Friends Journal welcomes articles, poetry, art, photographs, and letters from our readers. We are also helped by your comments and questions. We are an independent magazine serving the entire Religious Society of Friends. Our mission is “to communicate Quaker experience in order to connect and deepen spiritual lives,” which allows for a variety of viewpoints and subject matter. We welcome submissions from Friends and non-Friends alike.
We prefer articles written in a fresh, non-academic style. Friends value an experiential approach to life and religious thought. Our readers particularly value articles on: exploring Friends’ testimonies and beliefs; integrating faith, work, and home lives; historical and contemporary Friends; social concerns and actions; and the variety of beliefs across the branches of Friends.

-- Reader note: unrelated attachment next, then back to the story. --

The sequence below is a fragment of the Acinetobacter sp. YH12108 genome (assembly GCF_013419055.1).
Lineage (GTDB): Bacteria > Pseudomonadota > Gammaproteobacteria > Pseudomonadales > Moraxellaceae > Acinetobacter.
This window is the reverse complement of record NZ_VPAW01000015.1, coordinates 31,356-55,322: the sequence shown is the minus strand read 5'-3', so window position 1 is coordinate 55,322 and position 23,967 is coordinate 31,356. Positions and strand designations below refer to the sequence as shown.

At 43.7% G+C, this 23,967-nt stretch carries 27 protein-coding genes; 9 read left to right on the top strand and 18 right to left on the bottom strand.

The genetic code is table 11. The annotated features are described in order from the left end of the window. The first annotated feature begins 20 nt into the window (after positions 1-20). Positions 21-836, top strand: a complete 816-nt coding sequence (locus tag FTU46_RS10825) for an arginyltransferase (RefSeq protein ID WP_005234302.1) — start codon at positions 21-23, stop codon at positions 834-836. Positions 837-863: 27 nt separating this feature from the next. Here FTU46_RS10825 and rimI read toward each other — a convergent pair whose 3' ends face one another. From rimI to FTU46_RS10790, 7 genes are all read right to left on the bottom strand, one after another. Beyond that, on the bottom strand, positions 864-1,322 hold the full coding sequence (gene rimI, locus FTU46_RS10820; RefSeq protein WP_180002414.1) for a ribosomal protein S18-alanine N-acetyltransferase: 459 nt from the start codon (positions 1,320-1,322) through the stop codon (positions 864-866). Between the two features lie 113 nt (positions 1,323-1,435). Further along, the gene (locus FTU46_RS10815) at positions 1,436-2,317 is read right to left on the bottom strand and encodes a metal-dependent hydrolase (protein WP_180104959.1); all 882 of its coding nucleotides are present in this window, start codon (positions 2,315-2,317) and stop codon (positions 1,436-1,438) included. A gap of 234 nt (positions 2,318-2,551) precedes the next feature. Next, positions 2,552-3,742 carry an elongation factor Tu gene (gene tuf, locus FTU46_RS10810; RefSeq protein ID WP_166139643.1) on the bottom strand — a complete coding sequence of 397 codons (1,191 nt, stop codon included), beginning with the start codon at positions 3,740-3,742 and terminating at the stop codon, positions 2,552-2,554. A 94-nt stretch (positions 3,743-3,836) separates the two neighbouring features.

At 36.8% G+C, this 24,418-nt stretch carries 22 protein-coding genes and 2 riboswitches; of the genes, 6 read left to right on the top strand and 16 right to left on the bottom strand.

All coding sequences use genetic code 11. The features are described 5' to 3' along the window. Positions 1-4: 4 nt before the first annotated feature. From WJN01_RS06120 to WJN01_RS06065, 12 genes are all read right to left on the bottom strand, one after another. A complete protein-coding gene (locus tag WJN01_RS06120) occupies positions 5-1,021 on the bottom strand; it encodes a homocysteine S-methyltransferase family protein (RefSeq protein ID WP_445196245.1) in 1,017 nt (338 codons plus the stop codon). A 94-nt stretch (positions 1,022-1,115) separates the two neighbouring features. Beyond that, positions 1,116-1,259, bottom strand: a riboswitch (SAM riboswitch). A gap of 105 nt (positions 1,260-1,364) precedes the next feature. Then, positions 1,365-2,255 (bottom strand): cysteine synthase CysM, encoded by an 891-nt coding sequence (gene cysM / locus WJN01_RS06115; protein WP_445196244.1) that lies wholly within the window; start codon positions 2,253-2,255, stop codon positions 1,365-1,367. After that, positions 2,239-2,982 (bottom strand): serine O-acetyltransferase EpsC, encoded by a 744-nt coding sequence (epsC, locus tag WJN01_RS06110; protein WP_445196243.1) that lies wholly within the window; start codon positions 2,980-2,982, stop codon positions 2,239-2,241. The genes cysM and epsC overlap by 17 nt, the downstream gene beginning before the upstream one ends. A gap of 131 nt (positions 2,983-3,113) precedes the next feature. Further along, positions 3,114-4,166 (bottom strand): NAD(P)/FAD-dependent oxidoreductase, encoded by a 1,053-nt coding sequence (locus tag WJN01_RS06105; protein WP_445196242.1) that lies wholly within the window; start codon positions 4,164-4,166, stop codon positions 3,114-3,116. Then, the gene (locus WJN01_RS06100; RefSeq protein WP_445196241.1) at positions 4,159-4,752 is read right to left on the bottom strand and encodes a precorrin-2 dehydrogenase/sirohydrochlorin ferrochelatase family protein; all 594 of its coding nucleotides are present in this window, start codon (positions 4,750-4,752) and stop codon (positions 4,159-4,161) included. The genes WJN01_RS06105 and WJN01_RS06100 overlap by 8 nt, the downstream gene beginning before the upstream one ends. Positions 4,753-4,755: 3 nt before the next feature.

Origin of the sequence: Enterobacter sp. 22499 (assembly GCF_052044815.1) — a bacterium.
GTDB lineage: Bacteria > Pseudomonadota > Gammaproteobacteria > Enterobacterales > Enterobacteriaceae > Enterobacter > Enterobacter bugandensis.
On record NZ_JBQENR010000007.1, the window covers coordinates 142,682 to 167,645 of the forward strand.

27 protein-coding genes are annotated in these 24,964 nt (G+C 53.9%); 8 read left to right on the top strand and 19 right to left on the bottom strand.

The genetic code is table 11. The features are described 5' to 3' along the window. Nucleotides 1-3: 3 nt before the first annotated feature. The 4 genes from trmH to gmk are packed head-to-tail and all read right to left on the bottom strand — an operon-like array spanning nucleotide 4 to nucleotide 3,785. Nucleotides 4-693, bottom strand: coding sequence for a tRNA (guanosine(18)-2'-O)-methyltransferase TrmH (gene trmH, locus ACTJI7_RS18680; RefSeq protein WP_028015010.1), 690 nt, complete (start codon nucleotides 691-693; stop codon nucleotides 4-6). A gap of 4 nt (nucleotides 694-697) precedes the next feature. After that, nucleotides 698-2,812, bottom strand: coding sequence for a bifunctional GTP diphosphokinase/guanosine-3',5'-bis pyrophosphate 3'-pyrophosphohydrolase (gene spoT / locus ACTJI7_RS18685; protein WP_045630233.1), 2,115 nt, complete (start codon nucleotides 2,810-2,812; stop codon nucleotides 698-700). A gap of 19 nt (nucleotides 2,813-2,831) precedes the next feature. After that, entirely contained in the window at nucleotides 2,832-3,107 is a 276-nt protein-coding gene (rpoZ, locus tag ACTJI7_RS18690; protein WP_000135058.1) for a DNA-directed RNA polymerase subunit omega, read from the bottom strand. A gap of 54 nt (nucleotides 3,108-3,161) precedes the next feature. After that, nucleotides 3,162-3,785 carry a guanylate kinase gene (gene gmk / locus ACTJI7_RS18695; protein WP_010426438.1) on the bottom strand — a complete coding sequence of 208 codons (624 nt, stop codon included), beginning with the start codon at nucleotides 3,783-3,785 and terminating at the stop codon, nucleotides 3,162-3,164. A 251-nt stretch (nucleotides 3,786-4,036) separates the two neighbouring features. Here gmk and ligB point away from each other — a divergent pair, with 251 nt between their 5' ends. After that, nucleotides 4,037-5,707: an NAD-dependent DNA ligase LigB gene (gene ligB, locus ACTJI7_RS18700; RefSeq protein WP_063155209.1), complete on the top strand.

Friends Journal prefers articles with a constructive approach to spiritual seeking. We seek an open, curious and respectful tone even when discussing controversial subjects. We prefer articles rooted in the author’s own experiences of the divine. Submissions should show an awareness of Friends’ ways and concerns, as well as sensitivity to them.
The magazine is published monthly (with a combined June/July issue) in print and PDF editions. We have an active and growing website with special web-only features focusing on timely topics, as well as special selections from the Friends Journal archives. We are seeking to publish more themed issues and to encourage and cultivate new writers and fresh topics.